What Nietzsche Can Teach'ya
Thus Spoke Zarathustra
If you ask someone to name some philosophers, Nietzsche will often be one of the first they think of.
Which is odd because so few people ever get around to reading him.
I knew he had some interesting ideas but I had barely any idea what they were. And I knew he was hard to read, and the couple times I had tried in the past to push myself through his books, namely Zarathustra, I wasn’t able to finish it.
But then a few references to Nietzsche came up in Straw Dogs which I covered last week, and I thought hey maybe now is the time to give it another try.
So, having gotten through Zarathustra now and combing through the online philosophy encyclopedia to try to parse some of the more confusing parts, that’s what I’ll share with you here today.
These are some of Nietzsche’s more interesting ideas to maybe make you pause and look at some of your pre-existing beliefs a little more closely.
The Death of God
Worshipping Our Highest Self (Ubermensch)
Our Motivation for Power
The Myth of Equality
The Perils of Comfort
Eternal Recurrence (Everything has Happened Before)
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The Death of God
Nietzsche opens Zarathustra with the statement that God is Dead, which leads to a central question of the book. Now that God is dead, what do we worship or strive for?
He doesn’t, of course, literally mean God died. But rather that we’ve started to move away from a Christian faith-based morality as a society, and we need to figure out what to replace it with.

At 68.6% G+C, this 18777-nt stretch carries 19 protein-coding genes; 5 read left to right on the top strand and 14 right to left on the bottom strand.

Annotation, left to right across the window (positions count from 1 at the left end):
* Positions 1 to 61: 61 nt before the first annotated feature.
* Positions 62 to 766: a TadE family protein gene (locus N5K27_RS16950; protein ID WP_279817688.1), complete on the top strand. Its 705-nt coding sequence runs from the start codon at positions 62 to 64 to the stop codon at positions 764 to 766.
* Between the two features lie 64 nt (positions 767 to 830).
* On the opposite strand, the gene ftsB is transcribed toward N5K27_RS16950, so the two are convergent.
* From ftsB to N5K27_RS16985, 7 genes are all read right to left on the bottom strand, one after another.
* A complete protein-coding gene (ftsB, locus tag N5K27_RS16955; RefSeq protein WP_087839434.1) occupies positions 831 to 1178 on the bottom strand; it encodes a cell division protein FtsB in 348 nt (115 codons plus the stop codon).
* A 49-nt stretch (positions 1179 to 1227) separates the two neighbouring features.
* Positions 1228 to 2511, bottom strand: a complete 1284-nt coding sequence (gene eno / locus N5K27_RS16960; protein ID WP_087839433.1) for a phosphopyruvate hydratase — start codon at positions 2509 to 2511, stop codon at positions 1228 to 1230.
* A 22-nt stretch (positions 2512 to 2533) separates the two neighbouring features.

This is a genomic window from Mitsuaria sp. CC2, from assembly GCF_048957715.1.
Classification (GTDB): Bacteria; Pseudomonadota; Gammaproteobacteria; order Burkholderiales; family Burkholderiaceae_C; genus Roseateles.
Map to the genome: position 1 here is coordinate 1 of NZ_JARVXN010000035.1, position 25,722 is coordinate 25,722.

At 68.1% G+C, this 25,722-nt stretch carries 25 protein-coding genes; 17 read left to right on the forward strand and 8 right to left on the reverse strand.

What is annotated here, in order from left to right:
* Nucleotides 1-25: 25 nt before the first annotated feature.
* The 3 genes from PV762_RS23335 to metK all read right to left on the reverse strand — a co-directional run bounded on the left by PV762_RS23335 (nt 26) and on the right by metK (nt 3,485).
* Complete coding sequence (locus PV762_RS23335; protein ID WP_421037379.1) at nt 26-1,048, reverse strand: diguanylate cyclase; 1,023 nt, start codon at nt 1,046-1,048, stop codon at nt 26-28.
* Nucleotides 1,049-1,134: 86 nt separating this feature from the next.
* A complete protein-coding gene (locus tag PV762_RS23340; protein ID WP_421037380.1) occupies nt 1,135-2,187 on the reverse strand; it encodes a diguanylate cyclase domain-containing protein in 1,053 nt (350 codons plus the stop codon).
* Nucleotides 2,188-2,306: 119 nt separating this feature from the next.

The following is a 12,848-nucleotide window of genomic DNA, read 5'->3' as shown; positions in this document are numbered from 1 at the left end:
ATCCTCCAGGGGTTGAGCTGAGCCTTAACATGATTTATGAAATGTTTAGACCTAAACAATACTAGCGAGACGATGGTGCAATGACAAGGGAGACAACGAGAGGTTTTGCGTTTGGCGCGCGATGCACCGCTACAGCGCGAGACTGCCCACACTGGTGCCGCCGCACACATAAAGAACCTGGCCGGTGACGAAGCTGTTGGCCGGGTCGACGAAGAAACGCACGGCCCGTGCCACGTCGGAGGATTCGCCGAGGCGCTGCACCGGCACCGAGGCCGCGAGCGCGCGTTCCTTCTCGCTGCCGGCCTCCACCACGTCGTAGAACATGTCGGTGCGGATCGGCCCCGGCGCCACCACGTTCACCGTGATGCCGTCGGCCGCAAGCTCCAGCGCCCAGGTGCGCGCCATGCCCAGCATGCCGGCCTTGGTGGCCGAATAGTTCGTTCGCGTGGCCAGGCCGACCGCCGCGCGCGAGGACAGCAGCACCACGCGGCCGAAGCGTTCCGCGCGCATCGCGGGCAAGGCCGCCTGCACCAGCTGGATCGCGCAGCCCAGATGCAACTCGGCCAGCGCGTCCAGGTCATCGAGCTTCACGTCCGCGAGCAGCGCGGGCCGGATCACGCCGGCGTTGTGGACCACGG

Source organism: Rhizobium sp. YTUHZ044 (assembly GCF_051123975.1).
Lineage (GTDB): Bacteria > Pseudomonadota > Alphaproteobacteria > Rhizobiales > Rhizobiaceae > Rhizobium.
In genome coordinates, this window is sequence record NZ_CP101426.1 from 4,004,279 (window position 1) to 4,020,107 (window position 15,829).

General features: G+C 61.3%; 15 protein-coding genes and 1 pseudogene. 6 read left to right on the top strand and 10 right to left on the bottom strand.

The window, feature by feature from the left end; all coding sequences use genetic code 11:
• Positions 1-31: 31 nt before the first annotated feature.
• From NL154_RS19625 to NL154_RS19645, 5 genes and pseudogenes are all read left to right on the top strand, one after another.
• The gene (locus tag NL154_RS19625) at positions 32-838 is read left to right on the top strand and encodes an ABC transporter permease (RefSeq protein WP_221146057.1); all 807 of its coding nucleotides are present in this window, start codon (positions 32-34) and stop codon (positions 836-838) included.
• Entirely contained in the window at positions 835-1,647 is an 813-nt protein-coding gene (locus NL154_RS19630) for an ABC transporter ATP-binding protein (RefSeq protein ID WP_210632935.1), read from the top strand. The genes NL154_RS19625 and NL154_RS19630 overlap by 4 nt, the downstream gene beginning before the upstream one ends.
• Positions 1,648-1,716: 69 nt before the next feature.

Nietzsche suggest that should be a striving towards “The Superman”
And he goes so far as to say there is no soul either, there is only your body, and everything you think is separate from your body is actually contained within it:
It’s not clear in my read if he thinks we have a self-directing free will, but he does crticize the idea more explicitly in other books. So when he talks about his idea of the “will” it’s not so much a conscious free acting will as it is a natural instinctual impulse.
And the answer to this question of “what do we worship” for Nietzsche is that we should be worshipping or striving towards the highest form of ourselves, the “Ubermensch” or Uberman or Superman.
Worshipping Our Highest Self
The great sin now is not violating god’s laws, but being self satisfied. It’s not striving to be or help create the best of humanity.
As a little bit of cultural context, the era that Nietzsche lived in was moving away from a faith based morality and was trying to defend the existing precepts of Christian morality using logic and reason. But Nietzsche is trying to argue for a potentially new morality, not transferring the existing morals onto a new base. We need a new set of sins and virtues to worship.
And a lot of his new virtues and morality here focus on worshipping the best of humanity, not the mass of humanity.
But to do that, we need to recognize that striving for equality is impossible if we also want to strive to be the best.
Myth of Equality
We’re trying to enforce the old god-based morality on a godless world, but that doesn’t make sense. Nietzsche says we need to recognize these ideas like “we’re all equals” are not just wrong but are actually the opposite of being virtuous, at least in his morality.
And in addition to dispensing with this focus on equality, we also need to dispense with prioritizing a comfortable, happy life.